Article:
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Program focuses on TBI awareness during March

In West Virginia and across the country, traumatic brain injury (TBI) is the cause of about 30 percent of annual injury deaths, according to the Centers for Disease Control. In addition, an estimated 5 million people in the U.S. are disabled due to TBIs. Since the condition is so prevalent, March has been designated "Brain Injury Awareness Month."

Throughout the month, health care professionals will spread information about the signs of TBI, which can vary widely depending on the severity and type of injury sustained. Non-life-threatening signs of a severe brain injury can include headaches, nausea, balance problems and dizziness. However, more severe symptoms can also occur.

In some cases, those who have suffered a TBI may experience a loss of consciousness, amnesia or permanent brain damage. Brain injury victims may require extensive rehabilitation or a period of hospitalization. Health care professionals also caution that TBI symptoms may go unnoticed for days, or even weeks, following a fall or accident. Those who suspect that they may be experiencing symptoms of a traumatic brain injury should seek medical care.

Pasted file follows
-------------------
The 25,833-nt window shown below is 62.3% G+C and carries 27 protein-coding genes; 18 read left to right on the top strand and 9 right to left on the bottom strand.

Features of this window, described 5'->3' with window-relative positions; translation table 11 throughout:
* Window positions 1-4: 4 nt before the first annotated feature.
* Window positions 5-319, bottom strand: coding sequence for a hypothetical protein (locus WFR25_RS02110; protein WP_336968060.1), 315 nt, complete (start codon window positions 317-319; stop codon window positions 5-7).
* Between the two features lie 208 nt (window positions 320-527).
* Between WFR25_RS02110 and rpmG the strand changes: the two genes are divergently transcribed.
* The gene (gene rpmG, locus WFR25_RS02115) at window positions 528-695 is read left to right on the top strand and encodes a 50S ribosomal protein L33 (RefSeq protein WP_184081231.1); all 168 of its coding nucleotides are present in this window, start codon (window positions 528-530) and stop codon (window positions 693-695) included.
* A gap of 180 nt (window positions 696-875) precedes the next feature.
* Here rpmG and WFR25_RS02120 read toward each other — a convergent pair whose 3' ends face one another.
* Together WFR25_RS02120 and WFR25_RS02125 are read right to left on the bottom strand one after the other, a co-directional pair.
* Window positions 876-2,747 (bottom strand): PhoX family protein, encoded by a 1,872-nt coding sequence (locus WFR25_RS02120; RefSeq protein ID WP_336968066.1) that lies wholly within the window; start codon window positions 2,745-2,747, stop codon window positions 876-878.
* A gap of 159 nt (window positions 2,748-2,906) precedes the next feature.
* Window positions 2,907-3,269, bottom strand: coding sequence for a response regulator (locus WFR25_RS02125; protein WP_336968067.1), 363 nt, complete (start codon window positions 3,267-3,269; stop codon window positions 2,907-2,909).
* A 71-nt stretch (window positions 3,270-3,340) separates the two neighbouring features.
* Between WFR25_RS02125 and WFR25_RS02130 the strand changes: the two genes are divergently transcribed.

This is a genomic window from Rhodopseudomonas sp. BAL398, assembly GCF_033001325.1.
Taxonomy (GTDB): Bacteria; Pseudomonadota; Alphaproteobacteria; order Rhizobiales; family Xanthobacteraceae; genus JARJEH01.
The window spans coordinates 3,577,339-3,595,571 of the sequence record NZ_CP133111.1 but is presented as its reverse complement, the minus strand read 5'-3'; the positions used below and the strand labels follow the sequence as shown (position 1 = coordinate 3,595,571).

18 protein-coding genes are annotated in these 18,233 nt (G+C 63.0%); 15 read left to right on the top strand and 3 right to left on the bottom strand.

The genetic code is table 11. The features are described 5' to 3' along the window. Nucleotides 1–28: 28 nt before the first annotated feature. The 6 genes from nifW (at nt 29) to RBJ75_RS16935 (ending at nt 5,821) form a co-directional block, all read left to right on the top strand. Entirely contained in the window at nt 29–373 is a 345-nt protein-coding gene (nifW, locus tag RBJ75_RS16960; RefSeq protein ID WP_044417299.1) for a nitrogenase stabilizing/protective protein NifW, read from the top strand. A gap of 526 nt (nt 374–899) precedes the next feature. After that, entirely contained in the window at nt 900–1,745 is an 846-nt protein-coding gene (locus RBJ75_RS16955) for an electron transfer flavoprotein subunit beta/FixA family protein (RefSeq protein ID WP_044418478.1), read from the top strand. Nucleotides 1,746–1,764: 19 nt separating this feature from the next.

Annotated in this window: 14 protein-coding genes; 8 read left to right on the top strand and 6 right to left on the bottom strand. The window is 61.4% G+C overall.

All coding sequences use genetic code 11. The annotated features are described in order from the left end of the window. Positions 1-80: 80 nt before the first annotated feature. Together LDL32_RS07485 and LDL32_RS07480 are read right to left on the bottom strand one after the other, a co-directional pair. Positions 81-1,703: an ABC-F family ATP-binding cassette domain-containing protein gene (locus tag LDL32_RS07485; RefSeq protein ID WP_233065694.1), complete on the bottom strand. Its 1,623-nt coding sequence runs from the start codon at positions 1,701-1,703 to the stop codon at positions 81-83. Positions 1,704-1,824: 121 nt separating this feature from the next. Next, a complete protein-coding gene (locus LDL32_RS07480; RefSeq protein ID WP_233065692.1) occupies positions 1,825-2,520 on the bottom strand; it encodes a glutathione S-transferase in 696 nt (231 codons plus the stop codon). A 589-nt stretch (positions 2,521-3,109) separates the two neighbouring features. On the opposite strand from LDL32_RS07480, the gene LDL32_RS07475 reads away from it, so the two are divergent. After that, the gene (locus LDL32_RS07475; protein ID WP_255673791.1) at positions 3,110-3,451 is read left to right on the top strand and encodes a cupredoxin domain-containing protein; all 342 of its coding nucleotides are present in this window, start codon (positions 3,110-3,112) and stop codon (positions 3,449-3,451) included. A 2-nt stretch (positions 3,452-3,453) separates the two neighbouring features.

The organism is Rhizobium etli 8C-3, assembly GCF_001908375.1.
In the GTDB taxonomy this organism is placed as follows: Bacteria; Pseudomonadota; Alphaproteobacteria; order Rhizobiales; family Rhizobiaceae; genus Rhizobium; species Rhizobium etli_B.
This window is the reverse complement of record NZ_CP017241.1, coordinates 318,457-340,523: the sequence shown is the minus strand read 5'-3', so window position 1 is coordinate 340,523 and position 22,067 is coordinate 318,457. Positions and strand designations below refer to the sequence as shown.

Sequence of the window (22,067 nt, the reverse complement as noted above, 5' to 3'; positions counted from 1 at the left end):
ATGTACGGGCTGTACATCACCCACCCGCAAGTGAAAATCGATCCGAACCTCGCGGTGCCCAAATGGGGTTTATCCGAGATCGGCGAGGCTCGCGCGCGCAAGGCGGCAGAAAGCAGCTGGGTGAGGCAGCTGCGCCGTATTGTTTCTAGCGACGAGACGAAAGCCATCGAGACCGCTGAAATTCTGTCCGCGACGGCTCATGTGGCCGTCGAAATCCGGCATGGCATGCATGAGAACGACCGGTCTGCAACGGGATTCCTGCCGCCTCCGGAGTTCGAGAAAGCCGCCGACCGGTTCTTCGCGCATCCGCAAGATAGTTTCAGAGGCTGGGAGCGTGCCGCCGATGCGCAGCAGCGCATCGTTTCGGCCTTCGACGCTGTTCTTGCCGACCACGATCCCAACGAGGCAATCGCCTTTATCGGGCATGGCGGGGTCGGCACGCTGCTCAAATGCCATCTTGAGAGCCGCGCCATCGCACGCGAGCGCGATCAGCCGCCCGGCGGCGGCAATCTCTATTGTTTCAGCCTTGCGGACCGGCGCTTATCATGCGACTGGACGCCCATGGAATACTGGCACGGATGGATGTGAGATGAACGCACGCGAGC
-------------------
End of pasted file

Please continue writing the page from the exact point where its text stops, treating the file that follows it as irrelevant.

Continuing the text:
While there are many events that can cause TBI, the most common include motor vehicle accidents, falls and being hit with objects. If a brain injury occurs due to the negligence of another person, the victim may be entitled to seek compensation for their medical expenses and rehabilitation. Brain injury victims may wish to consult with a personal injury attorney who can look through the facts of the case and decide if litigation is appropriate.

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